To be clear, not all witches are Wiccan and vice versa. Though many Wiccans identify as witches, not all do. Other witches do not identify as Wiccans, either, like brujas from Central and South American communities. It must also be said that Wiccans practice Paganism, but not all Pagans practice Wicca. Paganism itself is very vast and very old. It covers early forms of religion like Druidism, a nature-based religion under the Pagan umbrella, which was originally taught by Celtic priests over 2000 years ago and is still practiced today (for more information on one of its churches, go to A Druid Fellowship).

“Paganism is an umbrella term for a lot of different religions including Wicca,” Greene said. “Wicca is not the only [Pagan religion], it’s just the most common and probably the most populous.”

It is also particularly Western. After Witchcraft Today was published, Wicca spread throughout the United Kingdom - Gardner’s homeland - through the next couple of decades. Wicca also made its way over to the United States and Canada.

This Gardnerian witchcraft came at the right time to the right place to take hold in communities disillusioned with the dominant culture’s norms. Some groups in the late sixties and the seventies took vague ideas from Wicca, like the American radical feminist group called WITCH (Women’s International Terrorist Conspiracy from Hell) that used Western society’s long-held fear of witchcraft to further their political statements by “throwing hexes” at Wall Street bankers and beauty pageant goers. Second-wave feminists, like Zsuzsanna Budapest, took hold of these new beliefs and made them their own.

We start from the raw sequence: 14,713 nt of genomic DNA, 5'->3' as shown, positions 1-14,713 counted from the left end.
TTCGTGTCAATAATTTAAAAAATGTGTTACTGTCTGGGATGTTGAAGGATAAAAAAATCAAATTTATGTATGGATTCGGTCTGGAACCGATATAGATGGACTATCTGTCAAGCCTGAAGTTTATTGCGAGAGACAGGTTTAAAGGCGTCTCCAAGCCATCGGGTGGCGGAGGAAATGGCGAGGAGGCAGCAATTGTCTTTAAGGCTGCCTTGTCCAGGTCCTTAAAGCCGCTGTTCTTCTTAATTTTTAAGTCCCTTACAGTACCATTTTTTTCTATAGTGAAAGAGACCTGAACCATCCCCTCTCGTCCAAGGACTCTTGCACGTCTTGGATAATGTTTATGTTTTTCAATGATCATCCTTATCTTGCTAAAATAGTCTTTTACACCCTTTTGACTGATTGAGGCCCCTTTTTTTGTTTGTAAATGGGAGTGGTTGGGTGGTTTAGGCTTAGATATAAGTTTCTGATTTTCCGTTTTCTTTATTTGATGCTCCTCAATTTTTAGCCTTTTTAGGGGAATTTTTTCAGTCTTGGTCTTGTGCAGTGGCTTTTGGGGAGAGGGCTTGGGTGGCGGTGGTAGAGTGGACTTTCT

Dr. Zsuzsanna Budapest’s mission was to empower other women through a feminine community and through finding their deity, The Goddess, in their own spirits. She went on to write books on Dianic Wicca such as The Holy Book of Women’s Mysteries, Summoning the Fates, and even an autobiography, titled My Dark Sordid Past as a Heterosexual.

“Women hesitate less and less at the thought of finding the Goddess within themselves and in each other,” Budapest said. “Peace will prevail when women rediscover sisterhood once again; across borders, across cultures and oceans, and hold together as a gender who represent the virtues of peace.”

Dianic Wicca was only one of the new practices formed.

“In the 70s there was a limited number of groups and practice. Then, a differentiation started to happen, similar to the way that Christianity differentiated, or a cell differentiates when a baby’s being made in its mother’s womb,” Greene said. “That started happening, and now there’s a beautiful, colorful rainbow of different religions.”

However, Paganism once again faced strong, widespread cultural opposition in the 1980s after its massive growth in the decades before. The “Satanic Panic” started with the public shock and outrage at the publication of a memoir called Michelle Remembers, which outlined one woman’s alleged abuse at the hands of Satan worshippers. Though it was discredited almost immediately after publication, the fear that it inspired started a craze of false allegations and very public United States court cases.

“Between 1984 and 1986, the investigation into these labyrinthine claims of satanic ritual abuse would send at least 26 people to jail in interrelated convictions, despite a complete lack of corroborative physical evidence for any of the claims,” according to Vox.

Though many Pagans, like Wiccans, had nothing to do with worshipping Satan, they were still afraid to practice publicly.

Archpriestess at the Aquarian Tabernacle Church and Dean of Wiccan Seminary Belladonna Laveau told me about what it was like to practice during that time of fear. “In 1988 when it was time to do a ritual, me and my friends would move all the furniture in the living room and make a little place for us to have circle at, and we would have little tiny altars that we would kneel in front of,” Laveau said. “It was a much smaller, quiet, don’t-let-the-neighbors-hear-us kind of thing, and now anywhere from 100 to 1000 people get together at big campsites and worship outside.”